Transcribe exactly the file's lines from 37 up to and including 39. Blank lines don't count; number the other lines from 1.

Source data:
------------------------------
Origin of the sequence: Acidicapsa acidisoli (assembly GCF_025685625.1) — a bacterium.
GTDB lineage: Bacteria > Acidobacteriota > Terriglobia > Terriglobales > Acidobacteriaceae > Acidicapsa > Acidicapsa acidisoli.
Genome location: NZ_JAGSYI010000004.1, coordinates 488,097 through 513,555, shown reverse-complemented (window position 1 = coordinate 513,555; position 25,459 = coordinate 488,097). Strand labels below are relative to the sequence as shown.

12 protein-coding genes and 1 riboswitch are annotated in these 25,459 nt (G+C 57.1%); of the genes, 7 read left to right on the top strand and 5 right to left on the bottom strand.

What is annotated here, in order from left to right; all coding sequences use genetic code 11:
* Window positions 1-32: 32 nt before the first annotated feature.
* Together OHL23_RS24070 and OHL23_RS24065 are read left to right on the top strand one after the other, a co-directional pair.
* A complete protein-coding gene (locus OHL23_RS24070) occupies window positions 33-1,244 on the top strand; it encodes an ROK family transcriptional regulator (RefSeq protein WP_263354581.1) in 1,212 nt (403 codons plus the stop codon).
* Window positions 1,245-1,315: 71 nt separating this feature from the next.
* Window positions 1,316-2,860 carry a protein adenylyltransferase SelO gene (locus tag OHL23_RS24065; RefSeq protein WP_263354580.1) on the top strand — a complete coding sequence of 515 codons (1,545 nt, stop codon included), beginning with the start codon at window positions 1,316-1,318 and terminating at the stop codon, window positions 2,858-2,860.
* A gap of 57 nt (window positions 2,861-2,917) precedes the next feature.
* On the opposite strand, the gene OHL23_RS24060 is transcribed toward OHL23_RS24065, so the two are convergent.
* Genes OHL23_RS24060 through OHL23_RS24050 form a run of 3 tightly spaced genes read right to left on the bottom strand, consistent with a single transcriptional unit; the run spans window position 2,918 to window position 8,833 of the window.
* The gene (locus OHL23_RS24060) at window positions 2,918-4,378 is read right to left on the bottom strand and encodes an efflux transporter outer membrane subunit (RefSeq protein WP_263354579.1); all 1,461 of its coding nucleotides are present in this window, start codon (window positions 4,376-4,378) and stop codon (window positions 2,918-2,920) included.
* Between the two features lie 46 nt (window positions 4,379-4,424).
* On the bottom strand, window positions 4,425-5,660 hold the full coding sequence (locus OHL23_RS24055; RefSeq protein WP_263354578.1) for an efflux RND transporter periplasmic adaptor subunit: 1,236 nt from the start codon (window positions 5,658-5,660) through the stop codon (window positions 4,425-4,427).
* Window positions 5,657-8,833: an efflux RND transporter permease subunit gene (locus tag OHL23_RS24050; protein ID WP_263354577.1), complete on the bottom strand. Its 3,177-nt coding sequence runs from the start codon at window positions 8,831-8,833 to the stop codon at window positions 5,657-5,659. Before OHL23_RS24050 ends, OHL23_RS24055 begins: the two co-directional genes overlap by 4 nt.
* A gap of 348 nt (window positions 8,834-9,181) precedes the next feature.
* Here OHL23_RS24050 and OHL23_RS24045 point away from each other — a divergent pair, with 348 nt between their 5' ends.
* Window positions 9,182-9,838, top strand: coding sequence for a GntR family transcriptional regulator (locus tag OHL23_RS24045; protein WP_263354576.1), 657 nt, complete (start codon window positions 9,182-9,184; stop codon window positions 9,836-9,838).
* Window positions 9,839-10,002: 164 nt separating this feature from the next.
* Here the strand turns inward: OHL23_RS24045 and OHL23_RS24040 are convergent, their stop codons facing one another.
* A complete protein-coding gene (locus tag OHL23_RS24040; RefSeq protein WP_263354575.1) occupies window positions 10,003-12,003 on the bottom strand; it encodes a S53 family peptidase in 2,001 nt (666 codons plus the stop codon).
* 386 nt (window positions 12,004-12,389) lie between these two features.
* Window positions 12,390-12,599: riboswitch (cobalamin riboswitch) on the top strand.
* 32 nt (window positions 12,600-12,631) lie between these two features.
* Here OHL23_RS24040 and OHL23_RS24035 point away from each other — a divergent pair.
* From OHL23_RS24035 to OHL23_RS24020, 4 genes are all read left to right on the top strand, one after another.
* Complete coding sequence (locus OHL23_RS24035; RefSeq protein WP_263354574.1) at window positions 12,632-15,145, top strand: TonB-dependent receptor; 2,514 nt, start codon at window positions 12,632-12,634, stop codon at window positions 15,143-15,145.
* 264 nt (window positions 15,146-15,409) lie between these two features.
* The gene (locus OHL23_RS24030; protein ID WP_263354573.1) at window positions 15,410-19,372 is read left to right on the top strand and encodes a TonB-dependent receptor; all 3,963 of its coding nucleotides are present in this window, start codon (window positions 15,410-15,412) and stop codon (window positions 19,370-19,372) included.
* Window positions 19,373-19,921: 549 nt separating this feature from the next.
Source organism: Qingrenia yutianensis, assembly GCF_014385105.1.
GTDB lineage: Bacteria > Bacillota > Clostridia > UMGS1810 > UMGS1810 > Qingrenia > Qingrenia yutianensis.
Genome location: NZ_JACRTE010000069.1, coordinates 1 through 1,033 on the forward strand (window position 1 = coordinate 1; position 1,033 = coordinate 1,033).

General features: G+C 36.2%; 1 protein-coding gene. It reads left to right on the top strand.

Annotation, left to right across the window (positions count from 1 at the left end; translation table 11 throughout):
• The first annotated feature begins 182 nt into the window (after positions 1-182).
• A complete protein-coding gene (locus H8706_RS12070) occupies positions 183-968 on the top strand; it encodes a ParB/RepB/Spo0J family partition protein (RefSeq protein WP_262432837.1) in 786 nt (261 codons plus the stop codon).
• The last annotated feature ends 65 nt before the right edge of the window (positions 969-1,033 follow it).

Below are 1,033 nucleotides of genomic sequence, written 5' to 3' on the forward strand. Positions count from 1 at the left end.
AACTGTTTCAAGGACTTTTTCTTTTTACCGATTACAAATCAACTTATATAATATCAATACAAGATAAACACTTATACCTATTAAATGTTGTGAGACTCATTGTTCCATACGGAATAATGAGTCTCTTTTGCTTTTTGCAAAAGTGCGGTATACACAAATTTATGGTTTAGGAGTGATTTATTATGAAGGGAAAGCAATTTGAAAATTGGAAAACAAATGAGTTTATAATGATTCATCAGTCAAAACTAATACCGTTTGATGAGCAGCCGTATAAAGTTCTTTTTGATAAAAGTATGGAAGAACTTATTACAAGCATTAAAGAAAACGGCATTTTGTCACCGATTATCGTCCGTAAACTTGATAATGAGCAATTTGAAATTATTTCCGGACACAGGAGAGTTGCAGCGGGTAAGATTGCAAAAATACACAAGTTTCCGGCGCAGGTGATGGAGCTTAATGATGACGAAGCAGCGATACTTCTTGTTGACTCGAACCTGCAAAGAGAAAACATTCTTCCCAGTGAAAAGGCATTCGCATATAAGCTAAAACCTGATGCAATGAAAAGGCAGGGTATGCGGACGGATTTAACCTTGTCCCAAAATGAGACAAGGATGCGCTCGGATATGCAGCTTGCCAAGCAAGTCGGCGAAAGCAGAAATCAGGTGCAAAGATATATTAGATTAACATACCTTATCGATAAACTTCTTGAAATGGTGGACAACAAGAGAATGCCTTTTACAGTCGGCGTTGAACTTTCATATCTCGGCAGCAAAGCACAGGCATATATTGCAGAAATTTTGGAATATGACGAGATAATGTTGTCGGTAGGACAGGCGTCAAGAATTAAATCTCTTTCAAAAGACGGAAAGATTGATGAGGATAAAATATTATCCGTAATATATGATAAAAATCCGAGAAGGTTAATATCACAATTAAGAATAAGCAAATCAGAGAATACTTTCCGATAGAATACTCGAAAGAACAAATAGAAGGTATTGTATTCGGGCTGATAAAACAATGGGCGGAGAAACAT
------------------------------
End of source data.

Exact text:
Annotation, left to right across the window (positions count from 1 at the left end; translation table 11 throughout):
• The first annotated feature begins 182 nt into the window (after positions 1-182).
• A complete protein-coding gene (locus H8706_RS12070) occupies positions 183-968 on the top strand; it encodes a ParB/RepB/Spo0J family partition protein (RefSeq protein WP_262432837.1) in 786 nt (261 codons plus the stop codon).